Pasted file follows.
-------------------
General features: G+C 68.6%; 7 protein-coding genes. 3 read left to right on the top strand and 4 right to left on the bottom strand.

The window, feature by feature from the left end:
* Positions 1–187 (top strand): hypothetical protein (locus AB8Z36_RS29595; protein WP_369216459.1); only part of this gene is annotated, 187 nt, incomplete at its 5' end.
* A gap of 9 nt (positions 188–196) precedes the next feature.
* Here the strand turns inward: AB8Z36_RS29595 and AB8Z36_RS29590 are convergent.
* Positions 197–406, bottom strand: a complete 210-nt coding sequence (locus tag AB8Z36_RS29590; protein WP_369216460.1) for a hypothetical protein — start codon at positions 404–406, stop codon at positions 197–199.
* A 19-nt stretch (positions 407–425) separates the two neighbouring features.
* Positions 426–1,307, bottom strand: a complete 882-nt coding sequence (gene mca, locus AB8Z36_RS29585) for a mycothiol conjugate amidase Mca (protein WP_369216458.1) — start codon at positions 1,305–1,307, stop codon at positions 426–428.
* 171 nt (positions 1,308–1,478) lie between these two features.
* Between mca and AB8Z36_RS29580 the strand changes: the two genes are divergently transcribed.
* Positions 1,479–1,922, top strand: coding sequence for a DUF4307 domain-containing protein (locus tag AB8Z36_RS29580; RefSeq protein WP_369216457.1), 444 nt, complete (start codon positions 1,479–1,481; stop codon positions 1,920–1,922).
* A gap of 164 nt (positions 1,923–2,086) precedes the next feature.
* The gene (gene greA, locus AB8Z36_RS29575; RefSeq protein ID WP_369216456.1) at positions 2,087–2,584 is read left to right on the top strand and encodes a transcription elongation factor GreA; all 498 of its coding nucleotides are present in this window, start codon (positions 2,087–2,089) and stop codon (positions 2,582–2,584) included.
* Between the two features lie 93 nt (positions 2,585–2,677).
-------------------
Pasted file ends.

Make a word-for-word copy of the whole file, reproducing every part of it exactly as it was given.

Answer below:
General features: G+C 68.6%; 7 protein-coding genes. 3 read left to right on the top strand and 4 right to left on the bottom strand.

The window, feature by feature from the left end:
* Positions 1–187 (top strand): hypothetical protein (locus AB8Z36_RS29595; protein WP_369216459.1); only part of this gene is annotated, 187 nt, incomplete at its 5' end.
* A gap of 9 nt (positions 188–196) precedes the next feature.
* Here the strand turns inward: AB8Z36_RS29595 and AB8Z36_RS29590 are convergent.
* Positions 197–406, bottom strand: a complete 210-nt coding sequence (locus tag AB8Z36_RS29590; protein WP_369216460.1) for a hypothetical protein — start codon at positions 404–406, stop codon at positions 197–199.
* A 19-nt stretch (positions 407–425) separates the two neighbouring features.
* Positions 426–1,307, bottom strand: a complete 882-nt coding sequence (gene mca, locus AB8Z36_RS29585) for a mycothiol conjugate amidase Mca (protein WP_369216458.1) — start codon at positions 1,305–1,307, stop codon at positions 426–428.
* 171 nt (positions 1,308–1,478) lie between these two features.
* Between mca and AB8Z36_RS29580 the strand changes: the two genes are divergently transcribed.
* Positions 1,479–1,922, top strand: coding sequence for a DUF4307 domain-containing protein (locus tag AB8Z36_RS29580; RefSeq protein WP_369216457.1), 444 nt, complete (start codon positions 1,479–1,481; stop codon positions 1,920–1,922).
* A gap of 164 nt (positions 1,923–2,086) precedes the next feature.
* The gene (gene greA, locus AB8Z36_RS29575; RefSeq protein ID WP_369216456.1) at positions 2,087–2,584 is read left to right on the top strand and encodes a transcription elongation factor GreA; all 498 of its coding nucleotides are present in this window, start codon (positions 2,087–2,089) and stop codon (positions 2,582–2,584) included.
* Between the two features lie 93 nt (positions 2,585–2,677).